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Encouraging Schools to Incorporate Play

By: Elizabeth Grace - Updated: 13 Oct 2010 | comments*Discuss
 
Physical Education Classes Pe Pe For

Kids today are far more sedentary than those of generations past and this inactive lifestyle is taking a toll on their health. In their free time many children choose to watch television or videos or play on the computer rather than engaging in active play. Additionally, fewer and fewer schools are prioritising exercise and activity, instead encouraging kids to remain seated throughout most of the school day. Childhood obesity is at an all time high, which is a disturbing fact. One thing is clear -- parents and educators must find solutions so that children do not suffer the long term consequences associated with inactivity and obesity.

Physical Education Classes

Physical education (PE) classes are sometimes considered less important than pure academic subjects and as such, it is not uncommon for schools to limit or eliminate them when funding is tight. Unfortunately, some kids are reliant on PE classes to get the activity that they need for healthy development, so when these classes are cut, the kids (and their health and well-being) are shortchanged. Ideally, every school aged child would participate in a daily physical education class where they are given opportunities to play actively, improving both their short and long term health. Activity should be sustained for the duration of the class, at least 30 minutes for maximum benefit. Realistically, this doesn't happen at many schools and in order for that to change, parents will have to unite and present their objections to school administrators about the educational system's current disregard for children's health.

Petitioning School Improvements

Parents are very influential and their voices can have great impact on school policies. Parent/teacher groups can band to formulate plans regarding incorporating daily activity into the lives of students, with parents offering to help fraise funds, if necessary. Qualified physical education instructors can make an enormous difference in the lives of children, teaching them to employ activity as a way to build muscle, increase physical endurance, improve health, manage stress, improve self-esteem, and develop a healthy body image. In the absence of professional PE teachers, kids should be at least allowed and encouraged to play actively during recess and at other times throughout the day. Short bursts of energetic play are better than all day inactivity, so educators should look for ways to incorporate play into their daily curriculum.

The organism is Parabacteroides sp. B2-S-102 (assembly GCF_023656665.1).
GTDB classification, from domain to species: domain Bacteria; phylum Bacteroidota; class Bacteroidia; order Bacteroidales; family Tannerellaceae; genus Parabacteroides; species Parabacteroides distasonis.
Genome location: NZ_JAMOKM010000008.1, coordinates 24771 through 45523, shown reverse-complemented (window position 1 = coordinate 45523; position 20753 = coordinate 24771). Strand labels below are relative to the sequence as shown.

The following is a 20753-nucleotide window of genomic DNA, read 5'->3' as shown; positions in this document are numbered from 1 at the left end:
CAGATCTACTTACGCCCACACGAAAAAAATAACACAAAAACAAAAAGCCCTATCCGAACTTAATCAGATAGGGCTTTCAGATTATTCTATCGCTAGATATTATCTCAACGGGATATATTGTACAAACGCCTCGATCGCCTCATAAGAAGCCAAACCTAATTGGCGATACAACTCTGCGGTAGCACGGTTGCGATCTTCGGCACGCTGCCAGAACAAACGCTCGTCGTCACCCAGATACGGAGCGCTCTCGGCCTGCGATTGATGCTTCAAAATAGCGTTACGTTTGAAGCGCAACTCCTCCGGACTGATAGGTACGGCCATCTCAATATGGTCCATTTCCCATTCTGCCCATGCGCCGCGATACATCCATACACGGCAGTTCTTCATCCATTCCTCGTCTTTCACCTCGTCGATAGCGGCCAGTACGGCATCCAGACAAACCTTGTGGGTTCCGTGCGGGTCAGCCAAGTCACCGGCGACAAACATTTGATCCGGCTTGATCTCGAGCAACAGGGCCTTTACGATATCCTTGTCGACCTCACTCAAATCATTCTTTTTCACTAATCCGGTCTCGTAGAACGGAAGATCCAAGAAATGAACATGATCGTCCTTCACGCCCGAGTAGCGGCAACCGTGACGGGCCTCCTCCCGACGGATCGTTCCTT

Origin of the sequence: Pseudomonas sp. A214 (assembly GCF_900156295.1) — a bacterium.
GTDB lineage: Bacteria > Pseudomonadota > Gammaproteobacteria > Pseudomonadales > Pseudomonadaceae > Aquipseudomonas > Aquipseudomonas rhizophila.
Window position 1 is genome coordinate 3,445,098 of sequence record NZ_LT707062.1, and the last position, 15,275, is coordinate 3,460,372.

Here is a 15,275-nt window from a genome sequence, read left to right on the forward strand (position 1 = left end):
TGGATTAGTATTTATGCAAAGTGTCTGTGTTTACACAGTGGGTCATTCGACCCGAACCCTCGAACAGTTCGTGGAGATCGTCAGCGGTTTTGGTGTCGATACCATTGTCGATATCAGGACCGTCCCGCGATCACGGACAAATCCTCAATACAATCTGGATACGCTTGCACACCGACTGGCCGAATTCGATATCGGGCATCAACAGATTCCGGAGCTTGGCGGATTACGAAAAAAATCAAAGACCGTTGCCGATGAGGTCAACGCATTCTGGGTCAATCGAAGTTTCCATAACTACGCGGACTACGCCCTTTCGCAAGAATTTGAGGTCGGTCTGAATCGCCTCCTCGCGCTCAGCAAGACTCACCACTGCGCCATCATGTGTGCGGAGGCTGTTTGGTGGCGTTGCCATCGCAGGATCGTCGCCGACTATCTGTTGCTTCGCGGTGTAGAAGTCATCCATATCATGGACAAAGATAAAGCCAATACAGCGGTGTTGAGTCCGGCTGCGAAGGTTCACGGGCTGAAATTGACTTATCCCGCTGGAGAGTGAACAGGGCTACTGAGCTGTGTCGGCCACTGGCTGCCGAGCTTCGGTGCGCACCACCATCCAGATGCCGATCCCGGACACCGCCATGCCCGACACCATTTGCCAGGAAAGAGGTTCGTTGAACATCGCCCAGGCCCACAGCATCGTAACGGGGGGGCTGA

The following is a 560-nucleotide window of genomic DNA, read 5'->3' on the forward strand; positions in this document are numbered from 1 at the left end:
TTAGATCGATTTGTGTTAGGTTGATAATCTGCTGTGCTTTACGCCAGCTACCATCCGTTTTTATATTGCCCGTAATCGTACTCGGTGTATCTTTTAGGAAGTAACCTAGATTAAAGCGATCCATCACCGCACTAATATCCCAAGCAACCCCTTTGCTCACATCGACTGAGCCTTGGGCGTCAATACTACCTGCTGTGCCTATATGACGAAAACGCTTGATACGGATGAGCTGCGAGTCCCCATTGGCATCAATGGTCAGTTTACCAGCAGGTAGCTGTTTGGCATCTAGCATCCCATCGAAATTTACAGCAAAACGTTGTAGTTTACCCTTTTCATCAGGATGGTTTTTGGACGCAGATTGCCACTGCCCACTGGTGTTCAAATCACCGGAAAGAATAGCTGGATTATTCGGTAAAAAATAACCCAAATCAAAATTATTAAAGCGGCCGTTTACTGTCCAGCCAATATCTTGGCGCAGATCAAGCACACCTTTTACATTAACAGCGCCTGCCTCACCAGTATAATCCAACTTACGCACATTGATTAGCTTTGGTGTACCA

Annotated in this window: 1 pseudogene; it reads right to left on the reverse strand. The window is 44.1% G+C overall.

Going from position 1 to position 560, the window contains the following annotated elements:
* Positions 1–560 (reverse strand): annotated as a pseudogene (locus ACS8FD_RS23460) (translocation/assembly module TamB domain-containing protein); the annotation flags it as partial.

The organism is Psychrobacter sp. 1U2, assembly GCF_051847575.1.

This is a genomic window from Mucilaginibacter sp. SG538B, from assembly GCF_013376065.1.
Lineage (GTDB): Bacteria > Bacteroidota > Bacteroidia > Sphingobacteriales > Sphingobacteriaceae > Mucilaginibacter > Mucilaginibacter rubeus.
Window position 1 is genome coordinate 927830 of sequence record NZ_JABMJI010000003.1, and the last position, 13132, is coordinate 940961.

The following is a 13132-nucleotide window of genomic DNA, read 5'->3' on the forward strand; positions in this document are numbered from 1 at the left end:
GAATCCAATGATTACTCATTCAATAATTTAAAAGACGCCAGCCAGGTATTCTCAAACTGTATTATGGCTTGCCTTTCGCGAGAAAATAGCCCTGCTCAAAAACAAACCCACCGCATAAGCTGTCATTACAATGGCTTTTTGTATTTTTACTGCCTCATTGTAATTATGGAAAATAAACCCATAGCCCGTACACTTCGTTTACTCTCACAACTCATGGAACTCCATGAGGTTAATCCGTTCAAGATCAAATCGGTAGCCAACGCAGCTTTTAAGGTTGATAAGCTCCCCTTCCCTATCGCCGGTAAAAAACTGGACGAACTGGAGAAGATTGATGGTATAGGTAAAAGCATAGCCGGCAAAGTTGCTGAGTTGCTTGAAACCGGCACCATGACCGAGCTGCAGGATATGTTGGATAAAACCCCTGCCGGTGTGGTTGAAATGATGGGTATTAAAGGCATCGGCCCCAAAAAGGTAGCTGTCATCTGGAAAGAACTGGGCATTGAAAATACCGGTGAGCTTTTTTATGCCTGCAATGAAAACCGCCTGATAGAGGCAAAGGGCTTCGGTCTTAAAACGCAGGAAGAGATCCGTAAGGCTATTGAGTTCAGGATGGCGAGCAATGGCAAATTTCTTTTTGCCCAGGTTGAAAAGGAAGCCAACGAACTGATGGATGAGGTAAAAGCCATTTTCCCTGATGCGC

Until Change Occurs

While daily physical education classes may not currently be available to all school aged kids, parents cannot allow their children to remain inactive while they wait for change to take place in the schools. Classroom teachers can be encouraged to seek methods of teaching that employ some activity -- including walking, dancing, and jumping as part of their lesson plans. Parents can also play a part, seeing that their children get ample activity outside of school hours and encouraging kids to walk or tide their bikes to school when feasible. The Walking Bus has proved successful for some children, allowing them to walk in adult supervised groups to and from school. Parent volunteers inside the schools may be able to compensate for the lack of formal physical education classes, too, taking turns guiding children through simple games and exercises. While these solutions may not be ideal, they are a far cry better than sitting back and watching the health of our children decline due to inactivity.

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Latest Comments
  • ellz
    Re: Compulsory PE in School
    My son went through he'll at school because of his bullying pe teacher my son has a pigeon chest and shortness of breath and is currently…
    6 August 2019
  • Joel
    Re: Compulsory PE in School
    I’m 12 and PE in my opinion is stupid. To me, it’s an entrance ticket for bullying. My school especially needs to understand not everyone…
    8 June 2019
  • fina
    Re: Active Games for Teens
    wow interesting thanks this is my essay!@!!!!!!!!!!!!!!!!
    29 May 2019
  • Waleed
    Re: Compulsory PE in School
    Im in year 9 and we have 1 double lession a week and in those lessons we are forced to do exercise. The think I hate is the treadmills…
    23 April 2019
  • EndPE
    Re: Compulsory PE in School
    PE needs to not be compulsory for GCSE students, if the kids are unfit that's their problem but PE does not and will not help them,…
    26 March 2019
  • Mandz
    Re: Compulsory PE in School
    My son has actually harmed himself on the sole of his foot very badly to avoid PE with one particular teacher who tries to force him to…
    14 March 2019
  • Rainbow
    Re: Compulsory PE in School
    I am in year 7 and I don't do pe because of my anxiety. The teachers were okay with this and told me to at least write what is going on…
    13 February 2019
  • Charlotte Marie Apri
    Re: Compulsory PE in School
    In my school. I have two timetables week A and Week B. Week B there is only 2 pe lessons Tuesday and Wednesday but week A there is…
    10 November 2018
  • Michelle
    Re: Compulsory PE in School
    My daughter who is in year 10 has a new P.E teacher and I'm constantly receiving texts saying something from her P.E kit is missing,…
    28 September 2018
  • Stan
    Re: Compulsory PE in School
    My son has no pe at all, he has been given booster lessons for maths and when he reaches his (or their!) target he gets his pe back!!! he…
    12 September 2018